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Indonesia and Malaysia deploy ministers to push back on EU restrictions on palm oil

Indonesia and Malaysia deploy ministers to push back on EU restrictions on palm oil


  • Indonesia and Malaysia will send senior officials to Brussels to voice concerns over new regulations that ban trade in commodities associated with deforestation, including palm oil.
  • Officials will meet with European policymakers to discuss ways to minimize the regulatory impacts on palm oil producers, especially smallholders.
  • The world’s two largest palm oil producers have long protested against EU palm oil policies, calling them discriminatory and protectionist towards the European oilseed industry.

JAKARTA Senior officials from Indonesia and Malaysia, the world’s largest palm oil producers, will meet European Union policymakers in Brussels amid a diplomatic standoff over a new deforestation rule that threatens to close the product out of the EU market.

The rule, formally adopted by the EU on May 16, prohibits trade within the bloc in products and goods linked to deforestation and forest degradation, in a bid to protect forests globally. To be able to enter the EU market, growers would need to provide verifiable information that their products were not grown on deforested land after 2020.

Palm oil is one of many products subject to the rule, officially called the European No Deforestation Regulation (EUDR), alongside beef, soy, cocoa and others. It is a ubiquitous ingredient in processed foods, cosmetics and biodiesel, the production of which has long been associated with the wholesale clearing of tropical rainforests, the burning of peatlands, the destruction of endangered wildlife habitats, land disputes with indigenous and traditional communities and labor rights violations.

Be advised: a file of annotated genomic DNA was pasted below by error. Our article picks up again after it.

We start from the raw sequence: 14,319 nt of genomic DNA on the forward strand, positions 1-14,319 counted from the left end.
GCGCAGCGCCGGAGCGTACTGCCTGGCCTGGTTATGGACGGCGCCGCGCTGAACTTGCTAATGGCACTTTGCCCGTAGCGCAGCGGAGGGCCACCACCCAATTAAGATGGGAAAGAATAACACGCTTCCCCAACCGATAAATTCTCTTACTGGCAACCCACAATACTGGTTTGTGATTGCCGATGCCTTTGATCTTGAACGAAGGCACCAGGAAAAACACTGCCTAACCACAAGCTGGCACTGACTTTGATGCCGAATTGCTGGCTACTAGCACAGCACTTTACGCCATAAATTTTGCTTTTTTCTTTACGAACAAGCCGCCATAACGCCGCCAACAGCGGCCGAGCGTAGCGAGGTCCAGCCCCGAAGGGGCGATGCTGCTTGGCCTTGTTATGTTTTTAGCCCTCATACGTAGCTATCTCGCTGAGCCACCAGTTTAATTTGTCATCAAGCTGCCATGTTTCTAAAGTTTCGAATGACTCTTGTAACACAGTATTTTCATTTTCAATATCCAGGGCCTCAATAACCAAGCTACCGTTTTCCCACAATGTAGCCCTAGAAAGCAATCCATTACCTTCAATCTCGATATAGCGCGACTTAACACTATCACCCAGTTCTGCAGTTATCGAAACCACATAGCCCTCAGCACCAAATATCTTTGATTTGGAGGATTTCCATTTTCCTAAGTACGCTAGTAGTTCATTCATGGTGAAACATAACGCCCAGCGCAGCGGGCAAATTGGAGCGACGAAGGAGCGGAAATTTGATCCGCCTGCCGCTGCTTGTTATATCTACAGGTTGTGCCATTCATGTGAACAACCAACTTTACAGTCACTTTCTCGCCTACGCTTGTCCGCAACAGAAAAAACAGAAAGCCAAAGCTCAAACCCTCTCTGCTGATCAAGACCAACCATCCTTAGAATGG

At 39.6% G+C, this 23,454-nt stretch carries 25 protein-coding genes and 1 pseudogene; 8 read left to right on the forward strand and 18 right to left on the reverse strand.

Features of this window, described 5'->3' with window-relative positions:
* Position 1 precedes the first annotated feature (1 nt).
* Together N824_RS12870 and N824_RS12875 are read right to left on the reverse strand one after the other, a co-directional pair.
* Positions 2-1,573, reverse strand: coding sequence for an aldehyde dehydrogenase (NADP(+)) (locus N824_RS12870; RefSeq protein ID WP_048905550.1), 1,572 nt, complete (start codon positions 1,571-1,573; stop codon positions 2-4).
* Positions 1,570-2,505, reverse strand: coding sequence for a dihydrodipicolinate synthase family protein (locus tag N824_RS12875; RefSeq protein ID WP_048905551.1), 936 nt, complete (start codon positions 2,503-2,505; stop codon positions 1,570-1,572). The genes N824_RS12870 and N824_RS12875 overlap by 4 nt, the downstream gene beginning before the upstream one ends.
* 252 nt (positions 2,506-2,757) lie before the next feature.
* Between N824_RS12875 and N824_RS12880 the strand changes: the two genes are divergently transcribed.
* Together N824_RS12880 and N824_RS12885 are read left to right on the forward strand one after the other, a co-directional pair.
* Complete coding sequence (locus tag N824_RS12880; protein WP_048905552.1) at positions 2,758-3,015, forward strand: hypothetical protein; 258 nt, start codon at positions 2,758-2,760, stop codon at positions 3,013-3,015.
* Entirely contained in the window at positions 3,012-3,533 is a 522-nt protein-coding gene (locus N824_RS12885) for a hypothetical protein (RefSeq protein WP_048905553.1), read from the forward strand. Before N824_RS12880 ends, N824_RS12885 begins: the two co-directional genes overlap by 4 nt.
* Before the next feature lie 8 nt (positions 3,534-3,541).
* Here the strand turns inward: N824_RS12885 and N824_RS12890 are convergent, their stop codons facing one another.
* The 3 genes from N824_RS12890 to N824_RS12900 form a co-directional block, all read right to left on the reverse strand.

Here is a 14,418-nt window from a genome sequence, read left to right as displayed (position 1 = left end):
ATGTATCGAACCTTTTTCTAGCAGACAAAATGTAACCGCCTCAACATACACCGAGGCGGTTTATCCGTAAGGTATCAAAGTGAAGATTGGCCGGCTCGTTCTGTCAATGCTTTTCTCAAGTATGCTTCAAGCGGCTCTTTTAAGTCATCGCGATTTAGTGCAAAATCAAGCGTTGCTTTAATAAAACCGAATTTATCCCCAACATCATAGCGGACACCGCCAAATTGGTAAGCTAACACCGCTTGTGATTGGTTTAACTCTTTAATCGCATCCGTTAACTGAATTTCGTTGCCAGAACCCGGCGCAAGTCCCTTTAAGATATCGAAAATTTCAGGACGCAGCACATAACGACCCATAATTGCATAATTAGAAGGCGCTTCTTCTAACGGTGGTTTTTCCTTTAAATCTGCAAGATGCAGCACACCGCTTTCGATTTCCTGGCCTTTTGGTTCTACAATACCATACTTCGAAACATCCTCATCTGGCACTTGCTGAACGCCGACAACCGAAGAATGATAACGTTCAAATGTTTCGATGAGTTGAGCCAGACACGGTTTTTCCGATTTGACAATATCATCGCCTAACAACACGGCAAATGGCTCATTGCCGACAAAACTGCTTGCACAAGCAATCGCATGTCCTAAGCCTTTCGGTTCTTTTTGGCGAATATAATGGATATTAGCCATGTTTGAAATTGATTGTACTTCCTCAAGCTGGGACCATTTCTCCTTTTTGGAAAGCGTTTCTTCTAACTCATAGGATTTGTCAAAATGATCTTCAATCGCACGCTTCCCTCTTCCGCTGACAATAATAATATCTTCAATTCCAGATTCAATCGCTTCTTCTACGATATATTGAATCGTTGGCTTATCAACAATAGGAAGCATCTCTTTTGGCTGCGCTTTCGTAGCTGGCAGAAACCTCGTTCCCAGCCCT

The governments of Indonesia and Malaysia, which together account for around 85% of global palm oil exports, have criticized the regulations, calling them discriminatory against palm oil because their requirements are too stringent to so that producers, especially smallholders, can follow them.

During a bilateral meeting with European Commission President Ursula von der Leyen in Japan on May 21, Indonesian President Joko Widodo voiced his objections, saying Indonesia’s deforestation rate for 2019-20 had fallen to its lowest level since 1990 and was still falling.

To discuss the regulations and their implications on the palm oil industry in both countries, Indonesian Economy Minister Airlangga Hartarto and Malaysian Commodities Minister Fadillah Yusof will hold meetings with the European Commission and the European Parliament in Brussels from May 30 to 31.

We would like to point out that the EU regulation on deforestation weighs on small farmers because they must follow the administrative producers as required by law, Airlangga said in A declaration. This, he said, could exclude smallholders from the global supply chain.

The meetings will therefore focus on ways to minimize the negative impacts of the regulations, especially on small-scale farmers, he added.

EU policymakers deny claims that the new regulation is disproportionately harsh on palm oil to protect the EU’s internal market for oilseeds, including olive oil and coconut oil. rapeseed, which face fierce competition from palm oil. They say the law also applies to commodities produced anywhere and that sustainable palm oil can still enter the market, provided it meets the requirements.

EU Ambassador to Malaysia Michalis Rokas said the new regulations will not affect Malaysian smallholders grouped under the government’s federal land agency, FELDA. Indeed, FELDA smallholders have not cleared any forest to establish new plantations since 1990, well before the deadline of the 2020 laws.

The EUDR is purely an environmental law because the EU wants to contribute to the fight against climate change and the preservation of forests, Rokas said as quoted by local media. These are very fair regulations with regard to the Sustainable Development Goals and the eight products listed have been chosen following scientific studies.

Indonesia and Malaysia have worked together on lobbying to support their respective palm oil industries against what they call a product-targeted smear campaign. In 2015, the two countries established the Council of Palm Oil Producing Countries (CPOPC), an intergovernmental organization to promote the global use of palm oil.Palm oil.

In 2021, President Widodo called for enhanced cooperation with Malaysia to tackle what he called palm oil discrimination.

Banner image: Oil palm plantations in Malaysia. Image by Rhett A. Butler/Mongabay.

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